Review of ‘Admission’

Admission by Julie Buxbaum
Delacorte Press
Image Credit: NetGalkley

Admission by Julie Buxbaum is not a bad book, but it is unrelatable.

Admission follows Chloe, a high school senior with a rich and famous mother, a great dad, and a great life. She has finally been accepted into the college of her dreams, or so she thought. Chloe soon discovers she did not get in on her own merit but that her mother bribed her way in.

On the one hand, the reader has some sympathy for Chloe because she does try to do things the right way. She studies for hours for the SAT, works hard on her college essay, and tries her hardest. That is true, but she is still a mediocre student and does not fight her parents when they try to label her with ADHD, something she knows is untrue.

Quite simply, her parents love her, but they do not believe in her, hiding behind the facade that their actions were because they wanted to protect her.

Ripped From the Headlines

Admission is a story ripped from the headlines which is part of what draws the reader in. However, in the end, the reader does not have much empathy for the characters, primarily when a majority of the readers probably worked hard to get into college. This reader sure did.

While not poorly written, the topic simply is not captivating. It sucks for Chloe, who was unaware of what was going on, but on some level, she knew something was wrong. Chloe simply chose to ignore the obvious. Her choice to be ignorant makes this another reason the reader cannot connect to her.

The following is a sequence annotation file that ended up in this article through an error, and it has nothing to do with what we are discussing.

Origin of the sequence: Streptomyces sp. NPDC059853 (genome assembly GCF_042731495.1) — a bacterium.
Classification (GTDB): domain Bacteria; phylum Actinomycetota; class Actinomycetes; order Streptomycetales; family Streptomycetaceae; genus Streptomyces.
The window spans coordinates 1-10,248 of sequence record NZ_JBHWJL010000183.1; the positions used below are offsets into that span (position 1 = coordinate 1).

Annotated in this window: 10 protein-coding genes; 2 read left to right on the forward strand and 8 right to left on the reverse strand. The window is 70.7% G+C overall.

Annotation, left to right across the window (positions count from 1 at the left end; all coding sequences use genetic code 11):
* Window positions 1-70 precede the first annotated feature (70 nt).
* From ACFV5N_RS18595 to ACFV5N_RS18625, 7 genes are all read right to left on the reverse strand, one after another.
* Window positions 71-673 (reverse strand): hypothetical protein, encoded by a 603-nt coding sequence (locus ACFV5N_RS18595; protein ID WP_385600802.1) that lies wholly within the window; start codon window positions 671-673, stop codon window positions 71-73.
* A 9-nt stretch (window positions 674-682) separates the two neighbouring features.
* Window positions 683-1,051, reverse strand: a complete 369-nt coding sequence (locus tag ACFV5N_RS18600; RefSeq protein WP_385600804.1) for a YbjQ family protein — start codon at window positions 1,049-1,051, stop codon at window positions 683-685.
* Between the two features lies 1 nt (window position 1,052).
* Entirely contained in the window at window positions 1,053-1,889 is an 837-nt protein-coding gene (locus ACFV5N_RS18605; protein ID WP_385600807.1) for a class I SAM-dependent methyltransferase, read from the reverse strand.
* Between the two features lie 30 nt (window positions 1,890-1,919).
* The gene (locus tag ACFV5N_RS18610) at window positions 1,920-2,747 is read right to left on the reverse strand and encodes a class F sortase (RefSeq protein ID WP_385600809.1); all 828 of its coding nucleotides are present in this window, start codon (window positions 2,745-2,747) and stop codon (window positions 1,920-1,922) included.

It does have extensive character growth as it goes back and forth from the past to the present. Chloe’s eyes begin to widen as she sees everything her parents did to help her get into college, and it opens her eyes to all the privileges she has.

Final Thoughts

Admission is an eye-opening story about white privilege and how money and power should be used responsibly. Buxbaum deserves credit for highlighting the unfairness of the system. Furthermore, while it is well-written, it just does not have a relatable plot to capture the reader’s empathy.

Rating: 3 out of 5.

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Product Details:

Pub Date: Dec. 1, 2020Page count: 352ppAge Range: 12 & Over
ISBN: 978-1-9848-9362-8Publisher: Delacorte PressList Price: $18.99



Writing Quality


Character Development


"Couldn't Put It Down"-ness


Intellectual Depth





  • Good writing


  • Unrelatable characters

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